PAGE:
Floral biology and late-acting self-incompatibility in Jacaranda racemosa (Bignoniaceae)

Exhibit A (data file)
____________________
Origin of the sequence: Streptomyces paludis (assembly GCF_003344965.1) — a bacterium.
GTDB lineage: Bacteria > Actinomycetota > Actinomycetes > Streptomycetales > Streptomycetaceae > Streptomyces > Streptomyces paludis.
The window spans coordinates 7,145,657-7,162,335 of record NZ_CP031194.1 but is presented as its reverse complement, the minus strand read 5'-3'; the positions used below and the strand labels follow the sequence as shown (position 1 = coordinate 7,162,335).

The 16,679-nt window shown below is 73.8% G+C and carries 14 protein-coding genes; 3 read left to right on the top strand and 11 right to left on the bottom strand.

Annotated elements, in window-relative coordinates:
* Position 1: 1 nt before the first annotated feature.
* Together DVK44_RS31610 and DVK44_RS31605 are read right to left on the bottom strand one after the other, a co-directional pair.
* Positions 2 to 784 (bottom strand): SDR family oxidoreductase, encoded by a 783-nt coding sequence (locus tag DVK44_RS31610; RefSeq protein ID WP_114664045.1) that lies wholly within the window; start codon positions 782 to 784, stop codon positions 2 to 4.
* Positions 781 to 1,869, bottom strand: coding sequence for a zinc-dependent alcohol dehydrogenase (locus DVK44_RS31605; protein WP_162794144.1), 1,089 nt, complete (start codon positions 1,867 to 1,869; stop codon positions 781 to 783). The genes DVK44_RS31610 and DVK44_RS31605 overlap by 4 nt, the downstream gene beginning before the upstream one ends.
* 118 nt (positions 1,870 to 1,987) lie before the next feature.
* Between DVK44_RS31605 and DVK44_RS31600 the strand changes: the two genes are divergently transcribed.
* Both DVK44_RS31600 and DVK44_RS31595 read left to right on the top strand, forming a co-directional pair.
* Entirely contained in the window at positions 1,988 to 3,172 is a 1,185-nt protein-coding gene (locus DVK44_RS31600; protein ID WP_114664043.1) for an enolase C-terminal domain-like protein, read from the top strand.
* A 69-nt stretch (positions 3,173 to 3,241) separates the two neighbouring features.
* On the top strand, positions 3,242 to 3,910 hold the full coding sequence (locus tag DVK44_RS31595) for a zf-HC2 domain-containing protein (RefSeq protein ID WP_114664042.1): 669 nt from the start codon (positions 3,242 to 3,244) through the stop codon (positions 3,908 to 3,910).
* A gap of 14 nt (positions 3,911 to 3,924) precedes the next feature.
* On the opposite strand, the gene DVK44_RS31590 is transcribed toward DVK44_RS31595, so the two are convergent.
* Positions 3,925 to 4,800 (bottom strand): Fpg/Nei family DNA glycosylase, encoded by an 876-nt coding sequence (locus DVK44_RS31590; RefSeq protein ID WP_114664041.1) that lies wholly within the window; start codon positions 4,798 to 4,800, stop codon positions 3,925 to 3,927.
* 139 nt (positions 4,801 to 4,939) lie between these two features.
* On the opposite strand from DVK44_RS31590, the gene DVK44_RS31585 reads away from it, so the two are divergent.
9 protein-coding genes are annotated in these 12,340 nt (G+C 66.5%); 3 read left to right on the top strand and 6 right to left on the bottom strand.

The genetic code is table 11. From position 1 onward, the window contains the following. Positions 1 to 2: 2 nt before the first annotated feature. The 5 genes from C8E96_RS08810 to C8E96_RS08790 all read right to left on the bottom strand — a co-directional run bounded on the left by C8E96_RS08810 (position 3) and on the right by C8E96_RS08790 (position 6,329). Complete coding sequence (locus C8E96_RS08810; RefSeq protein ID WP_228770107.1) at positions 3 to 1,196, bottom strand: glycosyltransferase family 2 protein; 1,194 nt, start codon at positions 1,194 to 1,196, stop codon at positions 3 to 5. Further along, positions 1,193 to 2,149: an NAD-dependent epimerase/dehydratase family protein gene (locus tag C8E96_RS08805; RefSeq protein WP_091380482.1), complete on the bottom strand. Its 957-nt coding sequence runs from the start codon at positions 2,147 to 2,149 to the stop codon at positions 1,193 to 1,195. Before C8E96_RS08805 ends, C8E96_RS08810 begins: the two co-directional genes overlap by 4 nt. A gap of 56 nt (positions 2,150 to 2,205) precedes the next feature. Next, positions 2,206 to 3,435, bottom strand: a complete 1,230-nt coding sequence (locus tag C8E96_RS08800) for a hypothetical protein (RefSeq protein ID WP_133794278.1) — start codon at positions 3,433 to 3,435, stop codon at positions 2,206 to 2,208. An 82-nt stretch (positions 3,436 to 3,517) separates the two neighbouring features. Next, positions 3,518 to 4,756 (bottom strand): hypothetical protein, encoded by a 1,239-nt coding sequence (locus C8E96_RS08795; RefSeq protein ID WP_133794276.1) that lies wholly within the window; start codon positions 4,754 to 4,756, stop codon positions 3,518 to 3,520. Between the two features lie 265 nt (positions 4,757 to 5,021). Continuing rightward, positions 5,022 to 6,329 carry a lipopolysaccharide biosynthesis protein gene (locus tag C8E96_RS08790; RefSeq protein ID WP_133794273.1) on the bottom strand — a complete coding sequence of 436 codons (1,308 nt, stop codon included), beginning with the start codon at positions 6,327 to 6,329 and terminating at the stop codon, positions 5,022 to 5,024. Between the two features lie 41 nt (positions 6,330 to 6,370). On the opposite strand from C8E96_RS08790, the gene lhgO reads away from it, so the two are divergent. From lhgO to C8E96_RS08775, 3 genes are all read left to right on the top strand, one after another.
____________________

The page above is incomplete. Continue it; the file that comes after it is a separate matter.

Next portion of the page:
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Breeding-system studies have been conducted with 38 of the approximately 800 species of Bignoniaceae, and self-incompatibility was found in 31 of these. In species for which the site of self-incompatibility barrier was studied, self-pollinated flowers consistently failed to develop into fruits, even though pollen tubes grew down to the ovary and penetrated most of the ovules. In this study, we have investigated the. oral biology and the breeding system in Jacaranda racemosa Chamisso, with hand-pollination experiments and the histology of post-pollination events. Flower anthesis lasted 1-3 days, and although the frequency of flower visitation was extremely low, natural pollination seemed to be effected mainly by medium-sized bees. Because the conspicuous staminodium favours eventual pollination by small bees, a possible role of the staminodium in the increase of potential pollinators is suggested. Hand-pollinations indicated that J. racemosa is a self-sterile species. Histological analysis of post-pollination events indicated the occurrence of a kind of late-acting self-incompatibility in which the processes of ovule penetration, fertilisation and endosperm initiation were slower in selfed than in crossed pistils. Until the time of self-pollinated pistil abscission, no signs of endosperm malfunction or proembryo development were observed in selfed pistils. Therefore, inbreeding depression is an unlikely explanation for self-sterility in J. racemosa.